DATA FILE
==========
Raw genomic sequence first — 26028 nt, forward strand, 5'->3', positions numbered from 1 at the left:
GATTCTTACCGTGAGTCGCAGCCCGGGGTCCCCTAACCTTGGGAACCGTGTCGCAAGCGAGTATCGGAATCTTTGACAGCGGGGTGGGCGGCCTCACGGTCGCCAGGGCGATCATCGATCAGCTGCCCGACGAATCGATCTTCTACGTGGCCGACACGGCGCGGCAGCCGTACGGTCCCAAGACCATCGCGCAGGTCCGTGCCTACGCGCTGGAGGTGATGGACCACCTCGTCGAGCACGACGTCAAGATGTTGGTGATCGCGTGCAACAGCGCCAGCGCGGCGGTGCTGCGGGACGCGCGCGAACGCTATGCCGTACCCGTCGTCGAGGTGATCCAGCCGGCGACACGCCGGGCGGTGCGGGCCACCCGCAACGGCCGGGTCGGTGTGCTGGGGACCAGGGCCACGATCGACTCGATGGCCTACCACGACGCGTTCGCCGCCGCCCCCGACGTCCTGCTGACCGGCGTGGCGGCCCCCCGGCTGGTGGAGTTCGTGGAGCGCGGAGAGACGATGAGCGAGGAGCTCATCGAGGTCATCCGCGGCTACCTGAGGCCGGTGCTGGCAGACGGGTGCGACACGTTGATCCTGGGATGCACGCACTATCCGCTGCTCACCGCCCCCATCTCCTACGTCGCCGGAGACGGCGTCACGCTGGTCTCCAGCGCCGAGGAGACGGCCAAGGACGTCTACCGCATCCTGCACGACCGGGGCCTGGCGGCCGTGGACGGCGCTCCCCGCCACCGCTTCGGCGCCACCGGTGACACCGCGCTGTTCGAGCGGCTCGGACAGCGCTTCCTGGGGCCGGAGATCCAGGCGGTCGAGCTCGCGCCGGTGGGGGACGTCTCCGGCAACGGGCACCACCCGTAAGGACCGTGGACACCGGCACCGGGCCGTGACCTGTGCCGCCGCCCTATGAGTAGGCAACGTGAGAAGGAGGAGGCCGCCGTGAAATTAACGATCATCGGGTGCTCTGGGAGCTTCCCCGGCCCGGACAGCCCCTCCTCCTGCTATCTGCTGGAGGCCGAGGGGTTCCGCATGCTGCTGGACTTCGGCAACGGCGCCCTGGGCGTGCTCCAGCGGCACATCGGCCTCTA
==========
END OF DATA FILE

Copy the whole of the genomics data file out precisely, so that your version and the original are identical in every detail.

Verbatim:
Raw genomic sequence first — 26028 nt, forward strand, 5'->3', positions numbered from 1 at the left:
GATTCTTACCGTGAGTCGCAGCCCGGGGTCCCCTAACCTTGGGAACCGTGTCGCAAGCGAGTATCGGAATCTTTGACAGCGGGGTGGGCGGCCTCACGGTCGCCAGGGCGATCATCGATCAGCTGCCCGACGAATCGATCTTCTACGTGGCCGACACGGCGCGGCAGCCGTACGGTCCCAAGACCATCGCGCAGGTCCGTGCCTACGCGCTGGAGGTGATGGACCACCTCGTCGAGCACGACGTCAAGATGTTGGTGATCGCGTGCAACAGCGCCAGCGCGGCGGTGCTGCGGGACGCGCGCGAACGCTATGCCGTACCCGTCGTCGAGGTGATCCAGCCGGCGACACGCCGGGCGGTGCGGGCCACCCGCAACGGCCGGGTCGGTGTGCTGGGGACCAGGGCCACGATCGACTCGATGGCCTACCACGACGCGTTCGCCGCCGCCCCCGACGTCCTGCTGACCGGCGTGGCGGCCCCCCGGCTGGTGGAGTTCGTGGAGCGCGGAGAGACGATGAGCGAGGAGCTCATCGAGGTCATCCGCGGCTACCTGAGGCCGGTGCTGGCAGACGGGTGCGACACGTTGATCCTGGGATGCACGCACTATCCGCTGCTCACCGCCCCCATCTCCTACGTCGCCGGAGACGGCGTCACGCTGGTCTCCAGCGCCGAGGAGACGGCCAAGGACGTCTACCGCATCCTGCACGACCGGGGCCTGGCGGCCGTGGACGGCGCTCCCCGCCACCGCTTCGGCGCCACCGGTGACACCGCGCTGTTCGAGCGGCTCGGACAGCGCTTCCTGGGGCCGGAGATCCAGGCGGTCGAGCTCGCGCCGGTGGGGGACGTCTCCGGCAACGGGCACCACCCGTAAGGACCGTGGACACCGGCACCGGGCCGTGACCTGTGCCGCCGCCCTATGAGTAGGCAACGTGAGAAGGAGGAGGCCGCCGTGAAATTAACGATCATCGGGTGCTCTGGGAGCTTCCCCGGCCCGGACAGCCCCTCCTCCTGCTATCTGCTGGAGGCCGAGGGGTTCCGCATGCTGCTGGACTTCGGCAACGGCGCCCTGGGCGTGCTCCAGCGGCACATCGGCCTCTA